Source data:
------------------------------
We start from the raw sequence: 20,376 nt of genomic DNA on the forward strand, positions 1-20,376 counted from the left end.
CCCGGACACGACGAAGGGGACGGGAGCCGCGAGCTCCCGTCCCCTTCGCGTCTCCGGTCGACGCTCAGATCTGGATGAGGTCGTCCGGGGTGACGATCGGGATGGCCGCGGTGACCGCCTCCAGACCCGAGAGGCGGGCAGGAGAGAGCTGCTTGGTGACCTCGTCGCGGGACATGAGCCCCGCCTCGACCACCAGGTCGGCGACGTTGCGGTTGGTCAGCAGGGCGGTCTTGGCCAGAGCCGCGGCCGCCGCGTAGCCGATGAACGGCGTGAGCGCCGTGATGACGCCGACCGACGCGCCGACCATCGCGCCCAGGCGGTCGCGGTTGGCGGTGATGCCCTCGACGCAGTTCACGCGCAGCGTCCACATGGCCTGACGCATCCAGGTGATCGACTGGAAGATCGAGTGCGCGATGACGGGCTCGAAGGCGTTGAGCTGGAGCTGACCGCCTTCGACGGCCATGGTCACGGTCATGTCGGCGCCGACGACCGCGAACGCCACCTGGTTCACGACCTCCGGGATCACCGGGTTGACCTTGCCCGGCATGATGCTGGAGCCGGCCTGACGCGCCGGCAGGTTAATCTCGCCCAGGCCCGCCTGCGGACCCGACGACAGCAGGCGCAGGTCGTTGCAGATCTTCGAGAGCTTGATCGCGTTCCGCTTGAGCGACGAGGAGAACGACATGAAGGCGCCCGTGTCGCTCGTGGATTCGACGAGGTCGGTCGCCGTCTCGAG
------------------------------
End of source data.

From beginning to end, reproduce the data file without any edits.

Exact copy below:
We start from the raw sequence: 20,376 nt of genomic DNA on the forward strand, positions 1-20,376 counted from the left end.
CCCGGACACGACGAAGGGGACGGGAGCCGCGAGCTCCCGTCCCCTTCGCGTCTCCGGTCGACGCTCAGATCTGGATGAGGTCGTCCGGGGTGACGATCGGGATGGCCGCGGTGACCGCCTCCAGACCCGAGAGGCGGGCAGGAGAGAGCTGCTTGGTGACCTCGTCGCGGGACATGAGCCCCGCCTCGACCACCAGGTCGGCGACGTTGCGGTTGGTCAGCAGGGCGGTCTTGGCCAGAGCCGCGGCCGCCGCGTAGCCGATGAACGGCGTGAGCGCCGTGATGACGCCGACCGACGCGCCGACCATCGCGCCCAGGCGGTCGCGGTTGGCGGTGATGCCCTCGACGCAGTTCACGCGCAGCGTCCACATGGCCTGACGCATCCAGGTGATCGACTGGAAGATCGAGTGCGCGATGACGGGCTCGAAGGCGTTGAGCTGGAGCTGACCGCCTTCGACGGCCATGGTCACGGTCATGTCGGCGCCGACGACCGCGAACGCCACCTGGTTCACGACCTCCGGGATCACCGGGTTGACCTTGCCCGGCATGATGCTGGAGCCGGCCTGACGCGCCGGCAGGTTAATCTCGCCCAGGCCCGCCTGCGGACCCGACGACAGCAGGCGCAGGTCGTTGCAGATCTTCGAGAGCTTGATCGCGTTCCGCTTGAGCGACGAGGAGAACGACATGAAGGCGCCCGTGTCGCTCGTGGATTCGACGAGGTCGGTCGCCGTCTCGAG